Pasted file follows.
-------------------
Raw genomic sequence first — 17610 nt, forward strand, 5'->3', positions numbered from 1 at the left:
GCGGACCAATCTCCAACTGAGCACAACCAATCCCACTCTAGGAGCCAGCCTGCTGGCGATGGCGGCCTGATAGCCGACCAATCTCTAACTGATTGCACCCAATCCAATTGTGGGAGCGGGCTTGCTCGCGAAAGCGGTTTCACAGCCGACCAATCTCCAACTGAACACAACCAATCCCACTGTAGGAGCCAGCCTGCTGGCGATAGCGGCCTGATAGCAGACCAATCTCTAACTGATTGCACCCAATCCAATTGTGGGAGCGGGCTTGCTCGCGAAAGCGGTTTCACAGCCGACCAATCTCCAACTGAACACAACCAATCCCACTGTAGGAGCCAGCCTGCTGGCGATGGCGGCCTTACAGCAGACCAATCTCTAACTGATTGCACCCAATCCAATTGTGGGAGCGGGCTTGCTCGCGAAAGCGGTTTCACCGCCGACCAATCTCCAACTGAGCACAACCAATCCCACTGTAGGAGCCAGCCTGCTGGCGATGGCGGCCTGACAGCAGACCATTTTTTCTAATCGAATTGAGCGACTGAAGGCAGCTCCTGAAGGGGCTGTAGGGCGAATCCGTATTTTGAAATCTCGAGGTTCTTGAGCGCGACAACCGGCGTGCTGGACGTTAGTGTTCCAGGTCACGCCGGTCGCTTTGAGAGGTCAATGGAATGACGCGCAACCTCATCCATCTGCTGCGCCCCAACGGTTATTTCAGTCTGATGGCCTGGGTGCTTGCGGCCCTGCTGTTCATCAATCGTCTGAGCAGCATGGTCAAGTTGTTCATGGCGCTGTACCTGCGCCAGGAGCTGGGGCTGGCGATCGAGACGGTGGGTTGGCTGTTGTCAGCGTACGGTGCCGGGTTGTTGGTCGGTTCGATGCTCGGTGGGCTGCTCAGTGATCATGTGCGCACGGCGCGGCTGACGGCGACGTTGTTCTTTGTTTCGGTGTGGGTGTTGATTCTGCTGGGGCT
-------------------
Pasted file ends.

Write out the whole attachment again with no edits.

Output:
Raw genomic sequence first — 17610 nt, forward strand, 5'->3', positions numbered from 1 at the left:
GCGGACCAATCTCCAACTGAGCACAACCAATCCCACTCTAGGAGCCAGCCTGCTGGCGATGGCGGCCTGATAGCCGACCAATCTCTAACTGATTGCACCCAATCCAATTGTGGGAGCGGGCTTGCTCGCGAAAGCGGTTTCACAGCCGACCAATCTCCAACTGAACACAACCAATCCCACTGTAGGAGCCAGCCTGCTGGCGATAGCGGCCTGATAGCAGACCAATCTCTAACTGATTGCACCCAATCCAATTGTGGGAGCGGGCTTGCTCGCGAAAGCGGTTTCACAGCCGACCAATCTCCAACTGAACACAACCAATCCCACTGTAGGAGCCAGCCTGCTGGCGATGGCGGCCTTACAGCAGACCAATCTCTAACTGATTGCACCCAATCCAATTGTGGGAGCGGGCTTGCTCGCGAAAGCGGTTTCACCGCCGACCAATCTCCAACTGAGCACAACCAATCCCACTGTAGGAGCCAGCCTGCTGGCGATGGCGGCCTGACAGCAGACCATTTTTTCTAATCGAATTGAGCGACTGAAGGCAGCTCCTGAAGGGGCTGTAGGGCGAATCCGTATTTTGAAATCTCGAGGTTCTTGAGCGCGACAACCGGCGTGCTGGACGTTAGTGTTCCAGGTCACGCCGGTCGCTTTGAGAGGTCAATGGAATGACGCGCAACCTCATCCATCTGCTGCGCCCCAACGGTTATTTCAGTCTGATGGCCTGGGTGCTTGCGGCCCTGCTGTTCATCAATCGTCTGAGCAGCATGGTCAAGTTGTTCATGGCGCTGTACCTGCGCCAGGAGCTGGGGCTGGCGATCGAGACGGTGGGTTGGCTGTTGTCAGCGTACGGTGCCGGGTTGTTGGTCGGTTCGATGCTCGGTGGGCTGCTCAGTGATCATGTGCGCACGGCGCGGCTGACGGCGACGTTGTTCTTTGTTTCGGTGTGGGTGTTGATTCTGCTGGGGCT